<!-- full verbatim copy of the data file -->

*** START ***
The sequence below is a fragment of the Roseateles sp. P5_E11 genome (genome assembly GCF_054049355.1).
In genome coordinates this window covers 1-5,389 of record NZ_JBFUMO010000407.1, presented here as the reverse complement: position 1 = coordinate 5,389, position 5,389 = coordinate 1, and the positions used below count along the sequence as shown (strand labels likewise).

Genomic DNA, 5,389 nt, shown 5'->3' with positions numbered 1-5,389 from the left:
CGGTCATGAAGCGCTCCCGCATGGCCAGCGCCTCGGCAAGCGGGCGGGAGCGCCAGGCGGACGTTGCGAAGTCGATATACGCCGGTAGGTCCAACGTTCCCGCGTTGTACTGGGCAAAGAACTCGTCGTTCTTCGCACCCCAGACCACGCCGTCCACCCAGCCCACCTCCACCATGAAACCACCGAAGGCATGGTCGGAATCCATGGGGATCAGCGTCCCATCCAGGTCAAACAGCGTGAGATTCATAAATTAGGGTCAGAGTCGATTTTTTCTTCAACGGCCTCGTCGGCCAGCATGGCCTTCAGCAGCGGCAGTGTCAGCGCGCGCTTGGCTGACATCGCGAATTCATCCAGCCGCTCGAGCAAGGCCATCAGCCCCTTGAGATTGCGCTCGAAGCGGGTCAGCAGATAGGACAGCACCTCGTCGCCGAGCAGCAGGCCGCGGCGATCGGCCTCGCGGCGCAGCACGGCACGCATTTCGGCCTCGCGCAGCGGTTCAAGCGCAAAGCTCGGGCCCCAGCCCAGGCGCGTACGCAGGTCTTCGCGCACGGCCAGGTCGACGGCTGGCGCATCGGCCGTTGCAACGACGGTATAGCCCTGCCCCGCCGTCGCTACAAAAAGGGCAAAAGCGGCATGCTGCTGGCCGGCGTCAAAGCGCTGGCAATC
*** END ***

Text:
The sequence below is a fragment of the Roseateles sp. P5_E11 genome (genome assembly GCF_054049355.1).
In genome coordinates this window covers 1-5,389 of record NZ_JBFUMO010000407.1, presented here as the reverse complement: position 1 = coordinate 5,389, position 5,389 = coordinate 1, and the positions used below count along the sequence as shown (strand labels likewise).

Genomic DNA, 5,389 nt, shown 5'->3' with positions numbered 1-5,389 from the left:
CGGTCATGAAGCGCTCCCGCATGGCCAGCGCCTCGGCAAGCGGGCGGGAGCGCCAGGCGGACGTTGCGAAGTCGATATACGCCGGTAGGTCCAACGTTCCCGCGTTGTACTGGGCAAAGAACTCGTCGTTCTTCGCACCCCAGACCACGCCGTCCACCCAGCCCACCTCCACCATGAAACCACCGAAGGCATGGTCGGAATCCATGGGGATCAGCGTCCCATCCAGGTCAAACAGCGTGAGATTCATAAATTAGGGTCAGAGTCGATTTTTTCTTCAACGGCCTCGTCGGCCAGCATGGCCTTCAGCAGCGGCAGTGTCAGCGCGCGCTTGGCTGACATCGCGAATTCATCCAGCCGCTCGAGCAAGGCCATCAGCCCCTTGAGATTGCGCTCGAAGCGGGTCAGCAGATAGGACAGCACCTCGTCGCCGAGCAGCAGGCCGCGGCGATCGGCCTCGCGGCGCAGCACGGCACGCATTTCGGCCTCGCGCAGCGGTTCAAGCGCAAAGCTCGGGCCCCAGCCCAGGCGCGTACGCAGGTCTTCGCGCACGGCCAGGTCGACGGCTGGCGCATCGGCCGTTGCAACGACGGTATAGCCCTGCCCCGCCGTCGCTACAAAAAGGGCAAAAGCGGCATGCTGCTGGCCGGCGTCAAAGCGCTGGCAATC